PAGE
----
Fuldensium antiquitatum libri IIII.Antwerp, ex officina Plantiniana, apud viduam & filios Ioannis Moreti, 1612.

BROUWER Christoph SJ (1612)


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Title-page vignette with monogram IHS, three full-page engravings and nine text engravings, Plantin compasses device at end, head- and tail-pieces, initials, some of them historiated.

4to (260 x 170mm). [8]ff. 374pp. [5]ff. (single leaf (145 x 90mm) with prayer text loosely inserted after privilegio). Contemporary German? calf over wooden boards, covers richly gilt with multiple concentric panels made up of fillets, ornamental rolls of various sizes and repeated stamps, inner panel with corner tools, rosettes and central ornament, flat gilt spine divided into two panels with repeated stamps, one of two clasps remains, edges gauffered (neat repair at head of spine, small wormtrack to lower section of upper cover). 

Antwerp, ex officina Plantiniana, apud viduam & filios Ioannis Moreti, 1612.

First edition, handsomely bound, of this classic history of the ancient Benedictine Abbey of Fulda undertaken by the Jesuit historian, Christopher Brouwer (1559-1617), who was rector of the Jesuit College established there in 1571. During his time in charge of the school one of its most famous pupils was the future Jesuit polymath Athanasius Kircher (1602-80).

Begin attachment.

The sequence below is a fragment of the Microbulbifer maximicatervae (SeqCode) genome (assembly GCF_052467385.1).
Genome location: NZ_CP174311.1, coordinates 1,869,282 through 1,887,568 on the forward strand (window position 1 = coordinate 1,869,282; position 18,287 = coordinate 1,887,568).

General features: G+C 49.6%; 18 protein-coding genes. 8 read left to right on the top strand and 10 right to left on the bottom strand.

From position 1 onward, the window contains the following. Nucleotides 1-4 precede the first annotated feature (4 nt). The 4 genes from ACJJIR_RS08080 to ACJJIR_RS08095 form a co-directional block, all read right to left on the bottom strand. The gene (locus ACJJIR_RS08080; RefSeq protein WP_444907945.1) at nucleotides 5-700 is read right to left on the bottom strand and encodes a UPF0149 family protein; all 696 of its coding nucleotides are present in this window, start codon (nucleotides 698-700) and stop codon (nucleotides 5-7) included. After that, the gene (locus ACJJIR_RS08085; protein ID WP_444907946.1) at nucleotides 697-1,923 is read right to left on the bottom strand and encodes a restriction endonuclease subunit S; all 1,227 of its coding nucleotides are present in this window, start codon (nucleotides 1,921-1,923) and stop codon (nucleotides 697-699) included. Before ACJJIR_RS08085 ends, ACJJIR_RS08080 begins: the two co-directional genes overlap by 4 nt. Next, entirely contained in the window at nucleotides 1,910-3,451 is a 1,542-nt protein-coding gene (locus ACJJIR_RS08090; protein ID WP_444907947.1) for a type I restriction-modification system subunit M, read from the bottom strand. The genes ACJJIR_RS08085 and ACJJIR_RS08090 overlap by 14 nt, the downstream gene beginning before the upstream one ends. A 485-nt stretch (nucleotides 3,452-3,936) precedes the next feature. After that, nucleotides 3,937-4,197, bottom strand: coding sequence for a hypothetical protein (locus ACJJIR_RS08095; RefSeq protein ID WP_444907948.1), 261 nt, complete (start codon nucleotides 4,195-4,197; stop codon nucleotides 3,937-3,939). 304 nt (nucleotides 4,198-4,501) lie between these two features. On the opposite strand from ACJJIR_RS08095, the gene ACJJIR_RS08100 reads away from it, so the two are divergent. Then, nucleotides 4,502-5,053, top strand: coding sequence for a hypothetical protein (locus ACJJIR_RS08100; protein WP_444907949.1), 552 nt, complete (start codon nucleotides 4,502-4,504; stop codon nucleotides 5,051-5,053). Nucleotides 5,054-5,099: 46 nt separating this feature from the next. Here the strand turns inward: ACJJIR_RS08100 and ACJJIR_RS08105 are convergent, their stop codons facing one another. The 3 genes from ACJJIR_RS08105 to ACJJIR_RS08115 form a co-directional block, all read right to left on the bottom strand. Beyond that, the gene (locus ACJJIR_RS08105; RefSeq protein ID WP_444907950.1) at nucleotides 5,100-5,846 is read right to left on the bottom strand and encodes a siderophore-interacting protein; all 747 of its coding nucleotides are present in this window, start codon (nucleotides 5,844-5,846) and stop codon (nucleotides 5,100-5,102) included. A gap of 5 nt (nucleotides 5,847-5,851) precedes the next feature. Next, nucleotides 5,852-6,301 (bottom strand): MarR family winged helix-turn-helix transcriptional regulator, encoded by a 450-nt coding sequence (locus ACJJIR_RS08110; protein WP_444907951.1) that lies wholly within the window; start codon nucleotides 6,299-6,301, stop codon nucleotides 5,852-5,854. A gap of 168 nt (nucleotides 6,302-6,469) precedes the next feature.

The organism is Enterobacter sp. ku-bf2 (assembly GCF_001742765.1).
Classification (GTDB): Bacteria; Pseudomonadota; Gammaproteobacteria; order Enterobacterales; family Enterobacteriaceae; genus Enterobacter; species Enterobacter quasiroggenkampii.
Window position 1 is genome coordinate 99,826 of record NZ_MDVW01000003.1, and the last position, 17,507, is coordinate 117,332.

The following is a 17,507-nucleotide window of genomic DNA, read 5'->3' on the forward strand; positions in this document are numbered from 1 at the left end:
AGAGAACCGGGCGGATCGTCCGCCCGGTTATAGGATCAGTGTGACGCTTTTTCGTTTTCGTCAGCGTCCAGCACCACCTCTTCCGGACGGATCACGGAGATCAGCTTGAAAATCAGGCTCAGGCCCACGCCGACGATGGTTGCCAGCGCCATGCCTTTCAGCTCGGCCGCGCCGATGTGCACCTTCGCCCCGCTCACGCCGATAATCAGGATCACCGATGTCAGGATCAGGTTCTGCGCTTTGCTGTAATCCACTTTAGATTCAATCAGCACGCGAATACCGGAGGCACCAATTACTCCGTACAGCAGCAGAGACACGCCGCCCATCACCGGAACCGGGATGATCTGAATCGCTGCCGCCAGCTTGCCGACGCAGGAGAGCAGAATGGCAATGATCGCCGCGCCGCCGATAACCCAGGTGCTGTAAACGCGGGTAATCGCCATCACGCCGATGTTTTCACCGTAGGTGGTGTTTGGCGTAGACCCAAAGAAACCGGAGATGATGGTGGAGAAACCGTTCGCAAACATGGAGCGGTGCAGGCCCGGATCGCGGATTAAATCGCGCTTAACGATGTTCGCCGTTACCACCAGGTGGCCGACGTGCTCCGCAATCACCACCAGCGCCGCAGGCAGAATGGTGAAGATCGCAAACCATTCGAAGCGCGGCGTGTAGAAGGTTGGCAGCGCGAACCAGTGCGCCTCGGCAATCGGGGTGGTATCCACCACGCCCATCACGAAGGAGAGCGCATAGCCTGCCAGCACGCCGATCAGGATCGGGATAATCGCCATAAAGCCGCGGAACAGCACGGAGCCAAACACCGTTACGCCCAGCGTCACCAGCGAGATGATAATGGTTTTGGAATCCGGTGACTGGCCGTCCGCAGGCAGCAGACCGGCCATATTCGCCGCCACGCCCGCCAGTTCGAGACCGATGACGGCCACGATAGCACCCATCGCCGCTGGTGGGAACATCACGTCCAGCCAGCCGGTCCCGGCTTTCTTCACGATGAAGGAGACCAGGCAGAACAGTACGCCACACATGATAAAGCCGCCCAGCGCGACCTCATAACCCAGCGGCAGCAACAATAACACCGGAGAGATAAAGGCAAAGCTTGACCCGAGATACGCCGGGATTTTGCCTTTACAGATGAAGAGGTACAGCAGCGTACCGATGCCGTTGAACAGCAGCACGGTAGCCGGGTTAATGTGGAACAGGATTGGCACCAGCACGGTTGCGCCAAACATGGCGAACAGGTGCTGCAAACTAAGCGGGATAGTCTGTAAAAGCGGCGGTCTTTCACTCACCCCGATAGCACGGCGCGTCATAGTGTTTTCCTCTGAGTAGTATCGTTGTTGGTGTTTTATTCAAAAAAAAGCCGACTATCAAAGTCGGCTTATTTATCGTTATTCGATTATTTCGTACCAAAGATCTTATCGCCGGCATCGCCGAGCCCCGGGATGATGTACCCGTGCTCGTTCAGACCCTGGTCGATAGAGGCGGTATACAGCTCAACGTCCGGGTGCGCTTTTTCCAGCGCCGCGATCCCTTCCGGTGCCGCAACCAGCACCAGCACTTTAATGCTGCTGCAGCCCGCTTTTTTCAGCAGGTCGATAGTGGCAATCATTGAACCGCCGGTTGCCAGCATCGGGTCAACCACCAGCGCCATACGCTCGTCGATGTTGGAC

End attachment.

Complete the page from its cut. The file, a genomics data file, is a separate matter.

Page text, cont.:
Brouwer's history is notable for its use of early manuscripts from Fulda's library that are now lost, including four from the 9th century, the Supplex Libellus, a manuscript of the abbot Hrabanus Maurus' poemsRudolf of Fulda's Miracula sanctorum and CandidusVita Aegil. From the Vita Aegil, the life of Abbot Eigil, Brouwer also includes three engraved illustrations (pp. 90 & 170) copied from a now lost series of images which illustrated the manuscript, making it the first known illustrated biographypossibly by the author Candidus (who is thought to have painted the apse of the abbey church).

There are full-page engravings on p. [3] of the preliminaries with representations of the Anglo-Saxon, St. Boniface, one of whose disciples founded the monastery in 744, and Charlemagne, and the arms at the head of Johann Friedrich von Schwalbach, Prince Abbot of Fulda from 1606-1622, to whom the work is dedicated.

The elaborately gilt, early 17th-century binding is difficult to localise and shows strong Italian influence, with the multiple use of rolls and repeated stamps forming concentric panels, but is most likely German.

Provenance: Library of the Benedictine Abbey of Neustadt am Main, Bavaria, with their inscription on the title-page dated 1662. Following secularisation in 1803 the library, and other properties belonging to the abbey, were passed to Dominic Constantine, Prince of Löwenstein-Wertheim-Rochefort (1762-1814), with two family library stamps on title.

De-Backer/Sommervogel I, 219. Brunet VI, 21764. Ref:  J.E. Raaijmakers, The Making of the Monastic Community of Fulda, c. 744 – c. 900 (2012). 


Stock Code: 231716

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